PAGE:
New Study Shows Children with ADHD Get Less Sleep
Children with ADHD sleep less overall and have less REM (Rapid Eye Movement) sleep than children without ADHD, possibly exacerbating the symptoms of ADHD, a recent study published in the March 1, 2009 issue of SLEEP magazine reported.
According to the study, children with ADHD slept an average of 33 minutes less and had 16 minutes less of REM sleep than children without ADHD. Even so, lead researcher, Reut Gruber, PhD, does not believe that sleep is the cause of ADHD.
The study showed, according to the researchers that "ADHD children may suffer from an intrinsic sleep problem that could be related to the underlying pathophysiology of the disorder."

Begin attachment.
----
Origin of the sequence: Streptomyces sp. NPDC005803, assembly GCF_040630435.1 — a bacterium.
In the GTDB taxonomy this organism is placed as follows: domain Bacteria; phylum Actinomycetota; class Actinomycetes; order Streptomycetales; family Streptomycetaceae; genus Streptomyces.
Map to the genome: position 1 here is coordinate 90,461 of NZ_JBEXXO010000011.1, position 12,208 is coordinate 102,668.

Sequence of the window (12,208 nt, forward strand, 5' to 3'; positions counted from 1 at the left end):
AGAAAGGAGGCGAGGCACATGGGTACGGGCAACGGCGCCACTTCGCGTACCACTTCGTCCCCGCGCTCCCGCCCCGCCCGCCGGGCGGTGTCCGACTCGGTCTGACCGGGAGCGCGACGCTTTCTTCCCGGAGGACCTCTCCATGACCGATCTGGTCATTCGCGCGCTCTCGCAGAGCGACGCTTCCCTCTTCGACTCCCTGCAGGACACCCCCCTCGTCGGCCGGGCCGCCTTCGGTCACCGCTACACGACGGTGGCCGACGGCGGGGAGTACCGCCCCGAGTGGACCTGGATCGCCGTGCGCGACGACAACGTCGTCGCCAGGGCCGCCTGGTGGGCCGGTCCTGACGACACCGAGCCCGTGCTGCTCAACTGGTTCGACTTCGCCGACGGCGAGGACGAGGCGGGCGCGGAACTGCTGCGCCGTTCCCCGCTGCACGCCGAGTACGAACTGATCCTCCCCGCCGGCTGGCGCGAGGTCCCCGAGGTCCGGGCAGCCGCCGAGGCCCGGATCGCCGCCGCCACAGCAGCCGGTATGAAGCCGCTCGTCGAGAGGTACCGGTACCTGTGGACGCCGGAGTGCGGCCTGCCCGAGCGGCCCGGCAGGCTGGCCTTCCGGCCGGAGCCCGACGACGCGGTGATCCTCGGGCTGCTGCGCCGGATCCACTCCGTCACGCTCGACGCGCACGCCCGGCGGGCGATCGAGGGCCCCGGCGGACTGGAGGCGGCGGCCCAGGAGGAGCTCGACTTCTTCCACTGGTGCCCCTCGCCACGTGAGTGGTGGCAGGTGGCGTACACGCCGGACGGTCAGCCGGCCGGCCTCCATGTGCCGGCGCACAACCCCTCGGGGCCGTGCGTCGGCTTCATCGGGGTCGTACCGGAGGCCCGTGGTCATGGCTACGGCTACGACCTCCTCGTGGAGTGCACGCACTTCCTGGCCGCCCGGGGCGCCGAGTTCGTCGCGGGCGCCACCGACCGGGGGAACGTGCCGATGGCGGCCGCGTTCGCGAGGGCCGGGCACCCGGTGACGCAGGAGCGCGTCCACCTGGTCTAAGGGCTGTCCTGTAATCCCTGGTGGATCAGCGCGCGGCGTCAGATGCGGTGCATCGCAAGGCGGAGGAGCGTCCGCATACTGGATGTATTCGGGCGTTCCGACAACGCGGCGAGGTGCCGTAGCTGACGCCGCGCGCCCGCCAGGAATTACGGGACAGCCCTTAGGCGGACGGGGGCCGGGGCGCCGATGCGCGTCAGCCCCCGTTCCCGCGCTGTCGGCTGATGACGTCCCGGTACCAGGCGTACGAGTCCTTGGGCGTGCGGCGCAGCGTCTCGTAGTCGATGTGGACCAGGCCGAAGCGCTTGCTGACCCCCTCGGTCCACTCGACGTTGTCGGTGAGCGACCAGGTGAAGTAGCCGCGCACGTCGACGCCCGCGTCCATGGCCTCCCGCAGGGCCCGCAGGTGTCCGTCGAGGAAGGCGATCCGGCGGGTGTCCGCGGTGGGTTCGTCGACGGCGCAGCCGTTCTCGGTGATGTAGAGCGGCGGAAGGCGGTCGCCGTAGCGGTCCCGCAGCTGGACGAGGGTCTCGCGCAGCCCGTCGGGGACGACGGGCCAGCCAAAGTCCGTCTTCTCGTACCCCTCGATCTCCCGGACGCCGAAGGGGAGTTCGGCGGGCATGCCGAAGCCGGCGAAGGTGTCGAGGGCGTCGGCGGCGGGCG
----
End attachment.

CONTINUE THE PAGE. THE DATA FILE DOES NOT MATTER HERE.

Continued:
Sleep problems, reported by between 25% and 50% of children and adolescents with ADHD, can cause daytime sleepiness, neurobehavioral impairment, affect daytime learning and can develop into ADHD symptoms.
The information from this study needs to be further researched but the authors of the study believe, if the findings are confirmed, that "therapeutic approaches for optimizing and individualizing children's sleep regimes" can be developed.
If children with ADHD are chronically sleep deprived and have abnormal REM sleep, the information can be used to help develop treatment plans and may explain some of the deficits in attention and behavior.
More information on sleep and ADHD:
"Underlying Sleep Problem Linked to Attention-deficit/hyperactivity Disorder in Children", 2009, Mar 2, ScienceDaily